At the heart of an SIS system is a quantitative risk analysis. Rather than providing a prescriptive formula to do with instrument and controller settings the analysis is used to determine the quantitative level of risk with the plant in its current configuration. Field data are collected through operational and mechanical integrity program activities to assess actual SIS performance. The calculated value is compared to, and compares that value with the desired value of risk. If there is a gap, i.e., if the calculated risk is higher than the desired value, then an SIS is needed.

With regard to the design of critical instrumentation and safety systems the following guidance should be considered:

  • Provide critical systems with their own sensors, signal transmitters, and actua­tors or operating parts, separate from the process control functions.
  • Design critical alarms and safety interlock systems to fail to a safe condition on loss of power or instrument air.
  • Monitor and alarm critical process variables directly, not indirectly. For instance, if low flow to a furnace is a concern, monitor the flow should be measured directly rather than interpreting other variables such as temperature or pressure that may indicate low flow.
  • Manual activating controls (switches, pushbuttons) must be accessible during the fire or release. As a general rule, the controls should be located at least 20 meters from the protected equipment. More spacing may be required depending on the layout of the plant and the type of hydrocarbon being handled.
  • Safety interlock systems should have pre-shutdown alarms to warn that a trip is impending. This enables the operator to take corrective action if time permits before the shutdown actually occurs.
  • Safety interlock systems should have a manual reset so that the process remains shut down until it is manually cleared by the operator. A manual reset eliminates the potential hazards of the protective system clearing (and the shutdown valve opening) before the condition that caused the shutdown has been investi­gated and rectified.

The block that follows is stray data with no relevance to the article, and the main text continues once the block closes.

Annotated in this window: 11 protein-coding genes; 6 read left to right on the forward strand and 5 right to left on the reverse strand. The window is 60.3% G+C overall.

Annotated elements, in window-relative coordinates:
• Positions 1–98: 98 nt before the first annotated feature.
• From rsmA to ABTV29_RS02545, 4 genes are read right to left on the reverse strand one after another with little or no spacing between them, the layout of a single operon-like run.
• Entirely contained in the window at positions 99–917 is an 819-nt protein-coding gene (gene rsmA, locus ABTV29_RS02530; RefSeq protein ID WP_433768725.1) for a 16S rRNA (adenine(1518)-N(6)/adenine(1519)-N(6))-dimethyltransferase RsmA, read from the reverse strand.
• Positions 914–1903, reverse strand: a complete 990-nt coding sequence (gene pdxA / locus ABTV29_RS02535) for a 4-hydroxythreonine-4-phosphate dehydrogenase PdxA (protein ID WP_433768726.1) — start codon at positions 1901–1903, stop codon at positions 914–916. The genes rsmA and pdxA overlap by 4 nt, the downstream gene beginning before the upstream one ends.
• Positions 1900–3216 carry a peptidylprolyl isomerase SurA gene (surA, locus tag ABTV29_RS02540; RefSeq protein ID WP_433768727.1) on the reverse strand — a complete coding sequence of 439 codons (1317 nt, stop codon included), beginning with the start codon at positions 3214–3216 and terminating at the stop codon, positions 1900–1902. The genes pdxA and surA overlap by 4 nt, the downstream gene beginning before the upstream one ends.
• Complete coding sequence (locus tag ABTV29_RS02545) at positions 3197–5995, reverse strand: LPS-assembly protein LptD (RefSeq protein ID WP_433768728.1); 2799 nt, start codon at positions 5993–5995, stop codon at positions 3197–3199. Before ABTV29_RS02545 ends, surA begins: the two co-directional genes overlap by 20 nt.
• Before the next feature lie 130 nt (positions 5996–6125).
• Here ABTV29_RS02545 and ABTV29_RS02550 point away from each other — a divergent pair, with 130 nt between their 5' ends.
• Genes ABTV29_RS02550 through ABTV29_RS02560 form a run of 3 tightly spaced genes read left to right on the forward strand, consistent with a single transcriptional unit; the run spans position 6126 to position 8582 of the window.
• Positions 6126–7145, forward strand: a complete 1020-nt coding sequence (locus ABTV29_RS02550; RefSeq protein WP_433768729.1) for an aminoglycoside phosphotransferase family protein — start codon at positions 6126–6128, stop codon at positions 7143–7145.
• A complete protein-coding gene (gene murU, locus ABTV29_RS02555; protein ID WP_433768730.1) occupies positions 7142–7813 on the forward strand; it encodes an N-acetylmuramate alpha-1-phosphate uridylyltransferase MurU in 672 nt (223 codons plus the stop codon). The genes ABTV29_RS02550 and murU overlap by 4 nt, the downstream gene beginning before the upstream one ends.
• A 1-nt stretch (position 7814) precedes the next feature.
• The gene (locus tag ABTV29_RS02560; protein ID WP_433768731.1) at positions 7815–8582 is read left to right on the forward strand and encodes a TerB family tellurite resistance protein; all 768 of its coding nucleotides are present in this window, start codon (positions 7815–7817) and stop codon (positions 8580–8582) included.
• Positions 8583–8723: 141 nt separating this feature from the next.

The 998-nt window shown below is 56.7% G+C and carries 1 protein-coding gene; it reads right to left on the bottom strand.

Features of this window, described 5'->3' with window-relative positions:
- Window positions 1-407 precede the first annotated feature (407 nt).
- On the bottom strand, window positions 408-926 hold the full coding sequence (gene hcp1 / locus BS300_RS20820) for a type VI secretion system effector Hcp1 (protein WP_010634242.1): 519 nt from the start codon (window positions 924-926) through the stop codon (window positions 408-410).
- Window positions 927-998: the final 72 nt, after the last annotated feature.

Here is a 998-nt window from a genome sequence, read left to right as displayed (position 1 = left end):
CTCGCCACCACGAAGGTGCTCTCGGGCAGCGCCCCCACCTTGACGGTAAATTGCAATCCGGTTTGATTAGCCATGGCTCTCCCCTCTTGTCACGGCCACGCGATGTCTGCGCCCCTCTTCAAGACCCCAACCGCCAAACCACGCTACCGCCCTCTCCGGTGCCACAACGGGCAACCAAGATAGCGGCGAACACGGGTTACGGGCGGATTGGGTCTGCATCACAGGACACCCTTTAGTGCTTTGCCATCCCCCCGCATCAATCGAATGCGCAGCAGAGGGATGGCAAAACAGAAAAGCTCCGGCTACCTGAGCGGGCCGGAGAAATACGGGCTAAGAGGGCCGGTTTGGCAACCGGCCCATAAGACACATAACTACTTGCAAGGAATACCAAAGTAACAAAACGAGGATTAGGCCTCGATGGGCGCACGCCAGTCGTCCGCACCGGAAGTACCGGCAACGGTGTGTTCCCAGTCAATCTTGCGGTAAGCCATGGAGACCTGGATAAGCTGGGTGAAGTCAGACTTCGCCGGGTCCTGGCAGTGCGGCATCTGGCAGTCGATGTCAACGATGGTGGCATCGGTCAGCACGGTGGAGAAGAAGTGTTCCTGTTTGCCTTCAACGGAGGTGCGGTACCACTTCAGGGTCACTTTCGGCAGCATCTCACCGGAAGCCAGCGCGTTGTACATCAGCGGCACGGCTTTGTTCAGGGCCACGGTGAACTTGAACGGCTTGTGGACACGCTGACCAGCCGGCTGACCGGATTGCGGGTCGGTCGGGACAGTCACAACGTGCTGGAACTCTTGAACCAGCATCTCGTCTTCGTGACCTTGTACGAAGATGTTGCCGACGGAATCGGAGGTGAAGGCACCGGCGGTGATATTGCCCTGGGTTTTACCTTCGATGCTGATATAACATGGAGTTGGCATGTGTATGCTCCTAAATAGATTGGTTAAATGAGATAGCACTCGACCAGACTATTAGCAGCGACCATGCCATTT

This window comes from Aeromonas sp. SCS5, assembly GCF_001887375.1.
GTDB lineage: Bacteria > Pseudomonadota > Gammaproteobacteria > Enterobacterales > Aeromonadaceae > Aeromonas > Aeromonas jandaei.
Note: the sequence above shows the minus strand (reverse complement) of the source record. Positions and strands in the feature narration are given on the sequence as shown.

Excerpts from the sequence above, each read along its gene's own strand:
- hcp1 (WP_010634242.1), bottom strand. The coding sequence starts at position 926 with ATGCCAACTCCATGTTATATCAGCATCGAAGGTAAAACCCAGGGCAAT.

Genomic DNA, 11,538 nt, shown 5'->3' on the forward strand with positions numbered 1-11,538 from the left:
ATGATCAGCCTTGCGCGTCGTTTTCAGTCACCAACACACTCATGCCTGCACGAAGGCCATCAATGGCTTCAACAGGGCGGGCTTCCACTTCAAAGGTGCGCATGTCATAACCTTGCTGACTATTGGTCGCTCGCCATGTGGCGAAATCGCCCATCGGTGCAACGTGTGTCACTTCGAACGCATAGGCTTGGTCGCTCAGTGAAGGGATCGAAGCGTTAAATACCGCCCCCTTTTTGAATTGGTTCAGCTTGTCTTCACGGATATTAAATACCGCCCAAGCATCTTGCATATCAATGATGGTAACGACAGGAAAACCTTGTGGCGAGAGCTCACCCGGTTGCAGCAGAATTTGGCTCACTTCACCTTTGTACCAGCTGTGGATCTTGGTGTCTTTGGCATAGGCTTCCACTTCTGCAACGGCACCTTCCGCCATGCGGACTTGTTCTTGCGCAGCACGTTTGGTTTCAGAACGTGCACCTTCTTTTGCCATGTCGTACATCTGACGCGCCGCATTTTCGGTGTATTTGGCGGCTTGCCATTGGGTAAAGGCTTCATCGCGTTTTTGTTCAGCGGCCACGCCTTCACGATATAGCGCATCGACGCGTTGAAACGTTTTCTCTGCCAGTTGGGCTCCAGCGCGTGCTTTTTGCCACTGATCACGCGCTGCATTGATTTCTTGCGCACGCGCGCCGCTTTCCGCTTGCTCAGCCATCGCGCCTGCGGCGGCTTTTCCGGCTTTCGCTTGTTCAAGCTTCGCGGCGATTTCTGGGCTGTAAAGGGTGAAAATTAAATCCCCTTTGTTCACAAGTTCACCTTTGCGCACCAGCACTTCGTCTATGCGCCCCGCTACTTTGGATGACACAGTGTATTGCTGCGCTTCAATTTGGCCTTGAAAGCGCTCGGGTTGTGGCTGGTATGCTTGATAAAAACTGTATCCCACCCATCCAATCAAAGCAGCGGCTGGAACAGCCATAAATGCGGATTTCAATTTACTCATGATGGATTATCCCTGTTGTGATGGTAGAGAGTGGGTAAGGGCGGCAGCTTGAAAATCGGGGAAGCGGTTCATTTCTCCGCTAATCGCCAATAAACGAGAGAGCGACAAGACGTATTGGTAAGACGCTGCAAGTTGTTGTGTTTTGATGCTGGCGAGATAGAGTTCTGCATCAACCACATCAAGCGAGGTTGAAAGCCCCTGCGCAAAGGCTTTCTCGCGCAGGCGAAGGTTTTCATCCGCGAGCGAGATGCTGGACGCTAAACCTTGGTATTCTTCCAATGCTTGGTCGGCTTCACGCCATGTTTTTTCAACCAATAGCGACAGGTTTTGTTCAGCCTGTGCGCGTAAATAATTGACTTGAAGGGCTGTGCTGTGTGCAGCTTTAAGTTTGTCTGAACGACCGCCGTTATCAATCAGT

• Power supplies and distribution should allow non-safety-related equipment to be shut down for maintenance without impairing the safety interlock system operation.
  • Whenever possible, the safety interlock system should be used to shut down equipment as part of a planned shutdown in order to test the protective system.
  • Safety interlock systems should be well labeled and visible.

Generally ESD (Emergency Shutdown) valves should be provided at all battery limits, on all hydrocarbon product streams to storage. They should have the following attributes:

  • Fail Closed (FC) on failure of air or electrical power.
  • Supplied with power from the Uninterruptable Power Supply (UPS).
  • Fire safe (valve and actuator).
  • Provided with position transmitters and indicators.
  • They should never be used for process control.

Table of Contents

Introduction 
Operating / Safe Limits
Process Control
Distributed Control Systems
SCADA
Safety Instrumented Systems
   Safety Integrity Level
   Testing and Inspection
HIPPS
Fire and Gas Detection
   Fire Detection
      Flammable Gas Detection
      Fire / Flame Detection
      Heat Detection
      Fusible Links
      Smoke Detection
      Ultrasonic Detectors
      Closed-Circuit Television
      Detection by Persons
   Toxic Gas Detection
   Layout of Detectors
   Portable Gas Detectors
Alarm Systems
   Alarm Signaling
   Response to Alarms
   Response Matrix
   Limitations
   Alarm Flooding